Movie Mix

Race and 'Ray'

Watching 'Ray,' white America sees a biopic of a legendary performer. Black America sees a film that speaks intimately to a cultural zeitgeist. What does it mean for 'Ray' to succeed – or fail – in the Oscar race?
This weekend, a collection of well-coiffed, well-dressed, and well-endowed celebrities will stand on a Southern California stage in front of a glamorous, celebrity-filled audience and millions of television viewers, opening envelopes that announce the winners of the 77th Annual Academy Awards. For most Americans, it will be a one-night diversion, a meaningless opinion poll – the results of which would be quickly forgotten but for the millions of dollars of followup advertising hawking the prize winners.

For many African Americans, however, this year's Oscars will have a far different meaning: the awards will be a symbolic referendum on whether America has finally come to see and accept African Americans – the real African Americans, what and who we are when we go back to our communities at night and toss off our shoes and shut out the outside world – or if we will have to wait a little longer.

They will be watching what happens to the movie Ray, both in the Best Picture category, and in the nomination of Jamie Foxx as Best Actor.

This quiet vigil in black neighborhoods and bars and living rooms has gone largely unnoticed outside the black world. The mainstream media tends to paint race with the broadest of all strokes – are there minorities represented, or are there not? – often overlooking the subtleties that actually make up the American racial world. And so there was intense mainstream coverage of the selection of Sidney Poitier as best actor in Lilies of the Field in 1963, because no black actor had ever done that before. And 39 years later, after the sweep by Halle Berry (Monster's Ball) and Denzel Washington (Training Day) of the Best Actor/Actress categories, it was widely considered that black acting had arrived, that blacks were now fully appreciated in the movie industry, and that story line was dead.

Part of why black concerns over this year's Oscars have been overlooked is the obvious question: what could black folks possibly have to be concerned about this year? Foxx himself has two nominations – one for Ray, one for Collateral – while fellow black actors Morgan Freeman (Million Dollar Baby) and Don Cheadle and Sophie Okenedo (both for Hotel Rwanda) are also up for Oscars.

Among African Americans, however, Foxx's nomination stands out. And that is because Ray is a far different major-release movie than we have ever seen on American screens. In a combination of content, pace, and presentation, "Ray" is a black movie.

From the Spielberg-Oprah Winfrey Beloved collaboration to Carl Franklin's Denzel Washington vehicle Devil In A Blue Dress, John Singleton's Boyz n The Hood, and Spike Lee's entire body of work, black-themed movies with black lead actors and majority black casts are no longer an anomaly in American film. But in many ways, these movies were like Gershwin's 1920's era folk-opera Porgy: black themes showcased – sometimes highly successfully – in a white form. Ray, however, almost literally flips the script, blending content and form in a way that only can be described as "black." Only Charles Burnett's 1990 To Sleep With Anger comes close, and Anger, despite an all-star pairing of Danny Glover and Mary Alice, went unnoticed at the box office.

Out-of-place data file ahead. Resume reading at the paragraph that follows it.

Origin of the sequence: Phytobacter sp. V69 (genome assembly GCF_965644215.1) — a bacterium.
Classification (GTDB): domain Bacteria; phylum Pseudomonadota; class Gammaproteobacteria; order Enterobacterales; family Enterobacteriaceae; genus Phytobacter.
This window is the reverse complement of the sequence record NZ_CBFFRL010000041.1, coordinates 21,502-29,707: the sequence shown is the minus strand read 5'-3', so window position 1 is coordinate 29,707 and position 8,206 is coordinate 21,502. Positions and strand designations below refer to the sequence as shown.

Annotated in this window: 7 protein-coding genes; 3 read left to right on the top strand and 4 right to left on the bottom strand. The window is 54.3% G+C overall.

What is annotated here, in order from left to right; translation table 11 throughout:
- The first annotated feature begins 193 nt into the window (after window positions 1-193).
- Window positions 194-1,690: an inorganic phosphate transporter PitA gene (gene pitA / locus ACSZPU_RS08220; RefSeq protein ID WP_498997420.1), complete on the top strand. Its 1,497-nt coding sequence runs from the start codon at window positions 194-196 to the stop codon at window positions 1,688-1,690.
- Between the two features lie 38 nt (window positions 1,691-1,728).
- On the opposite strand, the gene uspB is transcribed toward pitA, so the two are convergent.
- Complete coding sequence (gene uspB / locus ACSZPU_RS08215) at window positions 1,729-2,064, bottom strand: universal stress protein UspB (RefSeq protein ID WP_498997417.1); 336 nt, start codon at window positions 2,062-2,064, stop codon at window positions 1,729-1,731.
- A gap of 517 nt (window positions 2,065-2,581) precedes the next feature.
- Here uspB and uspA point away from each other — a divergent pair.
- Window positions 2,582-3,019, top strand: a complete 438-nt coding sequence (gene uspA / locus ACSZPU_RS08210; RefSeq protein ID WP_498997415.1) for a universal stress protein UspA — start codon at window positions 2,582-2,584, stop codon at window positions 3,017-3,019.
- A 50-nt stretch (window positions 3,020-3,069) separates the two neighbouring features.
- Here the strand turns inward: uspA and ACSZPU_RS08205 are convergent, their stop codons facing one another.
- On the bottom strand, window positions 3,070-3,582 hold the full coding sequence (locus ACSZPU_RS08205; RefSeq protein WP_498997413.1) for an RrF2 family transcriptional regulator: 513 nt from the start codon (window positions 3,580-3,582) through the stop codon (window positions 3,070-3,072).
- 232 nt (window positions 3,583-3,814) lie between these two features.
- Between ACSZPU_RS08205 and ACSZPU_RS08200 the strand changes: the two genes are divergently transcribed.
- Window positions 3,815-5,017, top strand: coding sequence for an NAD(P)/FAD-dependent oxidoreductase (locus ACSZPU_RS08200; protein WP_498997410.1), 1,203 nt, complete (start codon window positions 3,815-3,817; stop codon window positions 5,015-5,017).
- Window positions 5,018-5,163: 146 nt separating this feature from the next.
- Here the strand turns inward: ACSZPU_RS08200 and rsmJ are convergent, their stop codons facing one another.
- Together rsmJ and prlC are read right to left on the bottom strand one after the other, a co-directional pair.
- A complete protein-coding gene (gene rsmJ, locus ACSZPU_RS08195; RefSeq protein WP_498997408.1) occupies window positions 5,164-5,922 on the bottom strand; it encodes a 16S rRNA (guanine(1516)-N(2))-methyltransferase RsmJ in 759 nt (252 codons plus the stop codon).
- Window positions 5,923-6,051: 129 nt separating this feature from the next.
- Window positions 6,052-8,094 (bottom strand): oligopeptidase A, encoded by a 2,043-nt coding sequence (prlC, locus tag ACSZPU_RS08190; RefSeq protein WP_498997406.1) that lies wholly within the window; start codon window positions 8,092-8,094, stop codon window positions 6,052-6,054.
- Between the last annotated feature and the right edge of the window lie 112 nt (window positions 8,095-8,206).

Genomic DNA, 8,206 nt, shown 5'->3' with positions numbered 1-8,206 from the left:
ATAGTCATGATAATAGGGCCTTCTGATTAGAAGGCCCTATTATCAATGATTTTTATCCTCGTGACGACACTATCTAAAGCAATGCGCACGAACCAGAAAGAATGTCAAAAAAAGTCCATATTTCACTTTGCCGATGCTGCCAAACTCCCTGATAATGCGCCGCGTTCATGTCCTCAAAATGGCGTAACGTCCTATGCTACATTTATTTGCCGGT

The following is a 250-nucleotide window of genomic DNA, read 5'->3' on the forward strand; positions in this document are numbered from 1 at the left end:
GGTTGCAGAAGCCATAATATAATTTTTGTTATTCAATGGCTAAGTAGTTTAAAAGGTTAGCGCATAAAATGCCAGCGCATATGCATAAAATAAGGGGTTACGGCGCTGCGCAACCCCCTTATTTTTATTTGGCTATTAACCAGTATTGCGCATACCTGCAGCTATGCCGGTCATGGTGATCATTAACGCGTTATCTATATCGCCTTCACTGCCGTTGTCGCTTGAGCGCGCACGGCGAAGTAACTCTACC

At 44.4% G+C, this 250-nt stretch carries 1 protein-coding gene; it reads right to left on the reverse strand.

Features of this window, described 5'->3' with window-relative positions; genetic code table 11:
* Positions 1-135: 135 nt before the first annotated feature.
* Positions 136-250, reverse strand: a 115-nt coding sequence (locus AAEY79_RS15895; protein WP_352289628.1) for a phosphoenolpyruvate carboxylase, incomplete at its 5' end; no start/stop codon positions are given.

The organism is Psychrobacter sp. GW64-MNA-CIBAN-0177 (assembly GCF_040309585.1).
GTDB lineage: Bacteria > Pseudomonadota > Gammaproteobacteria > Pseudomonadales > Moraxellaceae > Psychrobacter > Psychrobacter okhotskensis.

One of the major themes in Ray Charles' work was his combining of blues and gospel music into a single piece, bridging a secular-spiritual split that had divided the black community since the days of the slavery-time cotton fields. (That split is highlighted in the movie in the "all y'all going straight to hell" devil music scene, when a minister and his flock try to bust up one of Charles' club sets in the middle of his straight-out-of-gospel song "Hallelujah, I Just Love Her So.")

But an unstated theme of the movie is bridging the often-overlooked split between African-American Christian spiritualism and the older African spiritualism many thought was permanently discarded in the holds of the slave ships in the Middle Passage. Photographer-historian Bill Steber, who has documented many of the older African practices in his blues photo essays on the South, says that "remnants of African culture and religion are woven into the fabric of American culture in so many ways, they often remain hidden in plain sight."

One visual symbol of that old African spiritualism – should we call it the real "old-time religion?" – is the tinkling, multi-colored bottle tree, first making its appearance in Retha Robinson's Greensville, Fla. yard, later recurring, periodically, in Ray Charles' remembrances of his childhood and the drowning death of his younger brother. Steber dates the trees back to ninth-century Congo, describing them as "colorful bottles (traditionally cobalt blue) ... placed on branch ends to catch the sunlight. When an evil spirit sees the play of light, it enters the bottle and, like a wasp, is thereby entrapped." There is something clearly both old African and non-Christian in the bottle tree images in the movie, even for those who don't know the details of its symbolism.